If you have lost your job while attending school and have accumulated enough insurable hours, you may be eligible to receive Employment Insurance (EI) benefits as a student.
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If a student has lost their job and has accumulated enough insurable hours, they may be eligible to receive Employment Insurance (EI) benefits as a student. However, there are certain conditions that must be met in order to qualify. The student must have been working prior to losing their job and must have accumulated at least 420-700 hours (depending on the region) of insurable employment. The student must also be available and willing to work, and actively seeking employment.
According to Service Canada, “students who are enrolled in full-time studies are not usually considered to be available for work.” However, there are exceptions to this rule. For example, if a student’s classes are only offered at night, they may still qualify for EI during the day. Additionally, if a student is laid off during a scheduled break (such as summer break), they may qualify for EI during that time.
It is important for students to be aware of the regulations regarding EI benefits and to apply as soon as possible if they believe they may be eligible. According to the Government of Canada, “if you delay filing your claim for benefits for more than four weeks after your last day of work, you may lose benefits.”
In summary, it is possible to collect EI benefits as a student if certain conditions are met, including having accumulated enough insurable hours and actively seeking employment. It is crucial to understand the regulations surrounding EI benefits and to apply promptly if eligible.
| Condition | Eligibility |
| — | — |
| Worked prior to losing job | Yes |
| Accumulated insurable hours | 420-700 hours |
| Available and willing to work | Yes |
| Actively seeking employment | Yes |
| Enrolled in full-time studies | Not usually considered available for work |
Quote: “Unemployment is like a headache or a high temperature—unpleasant and exhausting but not carrying in itself any explanation of its cause.” – William Henry Beveridge
- In Canada, unemployment benefits are administered by the federal government through Service Canada.
- The amount of EI benefits received is based on an individual’s insurable earnings and the unemployment rate in their region.
- The length of time an individual can receive EI benefits varies depending on the region and the length of time they have worked.
This video contains the answer to your query
The YouTube video “Unemployment Assistance for Students | WHAT TO KNOW” discusses pandemic unemployment assistance (PUA) available for students who lost their jobs due to the pandemic under the CARES Act. The PUA allows workers seeking part-time jobs and those without sufficient work history to qualify for unemployment benefits. However, the federal work-study program and on-campus jobs are usually not eligible for work, although some colleges have tried to continue paying students through remote jobs or work-study payments. The timeliness of receiving unemployment benefits as a student varies by state, and eligibility can depend on various factors such as where one applies. Therefore, the video recommends students apply for unemployment benefits if they need assistance.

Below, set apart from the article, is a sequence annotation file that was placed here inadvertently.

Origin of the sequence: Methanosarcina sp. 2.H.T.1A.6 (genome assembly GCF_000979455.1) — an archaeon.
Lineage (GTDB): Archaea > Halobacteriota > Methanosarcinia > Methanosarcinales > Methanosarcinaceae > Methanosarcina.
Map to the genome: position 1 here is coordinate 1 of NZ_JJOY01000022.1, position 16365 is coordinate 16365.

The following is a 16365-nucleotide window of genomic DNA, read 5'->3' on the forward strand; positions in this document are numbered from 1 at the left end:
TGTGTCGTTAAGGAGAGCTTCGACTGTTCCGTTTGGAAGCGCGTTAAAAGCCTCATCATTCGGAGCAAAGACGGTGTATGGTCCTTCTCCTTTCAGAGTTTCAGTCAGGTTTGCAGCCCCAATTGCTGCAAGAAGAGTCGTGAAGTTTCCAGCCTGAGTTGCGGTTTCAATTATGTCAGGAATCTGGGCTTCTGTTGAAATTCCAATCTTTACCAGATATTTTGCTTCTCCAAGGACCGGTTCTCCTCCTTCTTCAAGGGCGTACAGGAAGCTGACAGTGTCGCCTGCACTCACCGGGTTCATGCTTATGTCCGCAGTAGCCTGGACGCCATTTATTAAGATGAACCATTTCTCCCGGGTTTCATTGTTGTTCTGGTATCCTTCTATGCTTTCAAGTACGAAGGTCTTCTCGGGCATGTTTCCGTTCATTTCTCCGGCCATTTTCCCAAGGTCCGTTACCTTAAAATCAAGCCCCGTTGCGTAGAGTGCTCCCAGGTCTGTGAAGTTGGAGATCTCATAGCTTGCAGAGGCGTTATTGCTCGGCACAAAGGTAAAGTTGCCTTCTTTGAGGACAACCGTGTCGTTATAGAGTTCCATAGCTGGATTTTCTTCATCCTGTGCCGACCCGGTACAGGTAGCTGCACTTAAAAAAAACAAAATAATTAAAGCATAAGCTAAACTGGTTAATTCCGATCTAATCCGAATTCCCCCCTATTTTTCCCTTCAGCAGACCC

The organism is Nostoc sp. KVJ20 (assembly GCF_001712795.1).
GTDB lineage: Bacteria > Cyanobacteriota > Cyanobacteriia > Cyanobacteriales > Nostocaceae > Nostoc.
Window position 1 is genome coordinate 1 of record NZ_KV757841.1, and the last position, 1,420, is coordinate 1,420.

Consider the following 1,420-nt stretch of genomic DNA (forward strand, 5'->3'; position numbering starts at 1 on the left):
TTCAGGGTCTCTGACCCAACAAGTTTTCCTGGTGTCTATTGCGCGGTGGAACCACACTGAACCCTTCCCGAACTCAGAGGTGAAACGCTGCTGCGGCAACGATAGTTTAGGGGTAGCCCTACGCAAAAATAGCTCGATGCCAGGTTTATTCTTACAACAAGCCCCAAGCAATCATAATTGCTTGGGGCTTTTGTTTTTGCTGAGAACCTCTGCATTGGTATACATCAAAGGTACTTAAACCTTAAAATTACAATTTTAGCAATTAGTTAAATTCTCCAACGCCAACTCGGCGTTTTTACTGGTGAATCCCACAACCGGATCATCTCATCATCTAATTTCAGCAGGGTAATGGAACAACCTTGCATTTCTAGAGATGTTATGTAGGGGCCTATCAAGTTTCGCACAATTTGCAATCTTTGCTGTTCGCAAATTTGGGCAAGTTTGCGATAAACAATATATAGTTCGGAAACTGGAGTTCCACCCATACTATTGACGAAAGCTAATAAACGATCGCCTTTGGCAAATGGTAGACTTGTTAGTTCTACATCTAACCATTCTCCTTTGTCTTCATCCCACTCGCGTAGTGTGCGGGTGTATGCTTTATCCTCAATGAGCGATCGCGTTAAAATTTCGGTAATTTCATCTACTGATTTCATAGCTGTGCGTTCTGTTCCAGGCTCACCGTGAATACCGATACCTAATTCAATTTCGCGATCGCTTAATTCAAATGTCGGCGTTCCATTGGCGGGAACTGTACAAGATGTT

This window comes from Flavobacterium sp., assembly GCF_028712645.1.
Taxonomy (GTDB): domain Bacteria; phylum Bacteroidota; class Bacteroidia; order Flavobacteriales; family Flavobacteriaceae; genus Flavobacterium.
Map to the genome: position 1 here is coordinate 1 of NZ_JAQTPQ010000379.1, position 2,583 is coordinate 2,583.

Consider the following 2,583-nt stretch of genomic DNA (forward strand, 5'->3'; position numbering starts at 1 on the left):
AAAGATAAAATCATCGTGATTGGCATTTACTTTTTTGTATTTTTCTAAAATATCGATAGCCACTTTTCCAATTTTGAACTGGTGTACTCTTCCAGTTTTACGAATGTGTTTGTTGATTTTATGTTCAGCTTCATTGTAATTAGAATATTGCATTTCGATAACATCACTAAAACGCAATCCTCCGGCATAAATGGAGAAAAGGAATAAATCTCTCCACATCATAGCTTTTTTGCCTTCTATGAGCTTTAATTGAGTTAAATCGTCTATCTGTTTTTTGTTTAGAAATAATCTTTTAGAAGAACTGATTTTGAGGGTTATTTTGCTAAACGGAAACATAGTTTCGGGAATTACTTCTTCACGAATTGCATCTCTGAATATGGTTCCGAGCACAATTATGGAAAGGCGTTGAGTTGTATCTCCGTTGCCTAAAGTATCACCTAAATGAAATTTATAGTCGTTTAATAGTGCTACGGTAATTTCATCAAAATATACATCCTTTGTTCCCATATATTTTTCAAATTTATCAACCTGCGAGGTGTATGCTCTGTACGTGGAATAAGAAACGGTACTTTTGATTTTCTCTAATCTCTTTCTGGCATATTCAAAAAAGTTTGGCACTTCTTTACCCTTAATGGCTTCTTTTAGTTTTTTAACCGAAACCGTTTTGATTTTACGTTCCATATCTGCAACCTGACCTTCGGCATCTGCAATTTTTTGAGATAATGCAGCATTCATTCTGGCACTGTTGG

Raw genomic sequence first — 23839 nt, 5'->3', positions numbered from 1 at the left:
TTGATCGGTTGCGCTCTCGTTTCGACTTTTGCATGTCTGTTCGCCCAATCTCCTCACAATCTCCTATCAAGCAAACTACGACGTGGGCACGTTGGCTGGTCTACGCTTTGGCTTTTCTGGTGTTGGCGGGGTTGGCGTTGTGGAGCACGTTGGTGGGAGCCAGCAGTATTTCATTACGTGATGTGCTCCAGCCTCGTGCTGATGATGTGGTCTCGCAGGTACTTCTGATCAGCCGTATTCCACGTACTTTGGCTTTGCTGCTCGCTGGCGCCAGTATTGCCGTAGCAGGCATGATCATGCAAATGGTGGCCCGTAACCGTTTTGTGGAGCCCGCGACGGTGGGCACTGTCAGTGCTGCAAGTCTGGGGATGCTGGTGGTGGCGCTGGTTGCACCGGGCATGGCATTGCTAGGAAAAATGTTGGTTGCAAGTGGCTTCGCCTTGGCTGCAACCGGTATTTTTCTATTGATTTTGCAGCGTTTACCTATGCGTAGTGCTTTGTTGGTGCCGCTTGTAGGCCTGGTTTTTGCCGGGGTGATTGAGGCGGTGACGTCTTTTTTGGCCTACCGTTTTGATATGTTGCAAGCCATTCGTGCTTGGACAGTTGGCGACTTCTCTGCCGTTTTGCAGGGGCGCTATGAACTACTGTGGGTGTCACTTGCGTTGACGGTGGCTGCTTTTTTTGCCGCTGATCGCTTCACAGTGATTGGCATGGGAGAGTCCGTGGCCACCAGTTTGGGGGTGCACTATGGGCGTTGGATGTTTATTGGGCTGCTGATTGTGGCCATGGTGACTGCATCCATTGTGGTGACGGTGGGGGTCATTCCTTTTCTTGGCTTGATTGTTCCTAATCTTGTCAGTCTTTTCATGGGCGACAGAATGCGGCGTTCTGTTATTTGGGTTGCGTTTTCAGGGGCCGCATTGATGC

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Have you lost your job after several years in the workforce? If so, starting on August 5, 2018, Service Canada may permit you to continue receiving EI benefits while attending a full-time program of your choice provided by an approved educational institution. You must pay for the training yourself.
To collect EI, students must meet certain criteria. They must have a current regular EI claim, have been out of secondary school for a minimum of 12 months, be successfully accepted to an “eligible” training program, and have financial resources to pay all “training costs” including tuition and books. However, EI won’t pay client benefits if they are considered a Full Time student.
Have a current regular EI claim; Must have been out of secondary school for a minimum of 12 months; Successfully accepted to an “eligible” training program; Have financial resources to pay all “training costs” including tuition and books.
EI won’t pay client benefits if they are considered a Full Time student. By classification your either considered a Full time student or a Full time worker – even if you can manage doing both.
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Some students may not be eligible to continue receiving their EI benefits while attending school. Apprentices do not need to seek approval from CSS and are eligible to continue to receive EI benefits while attending technical training.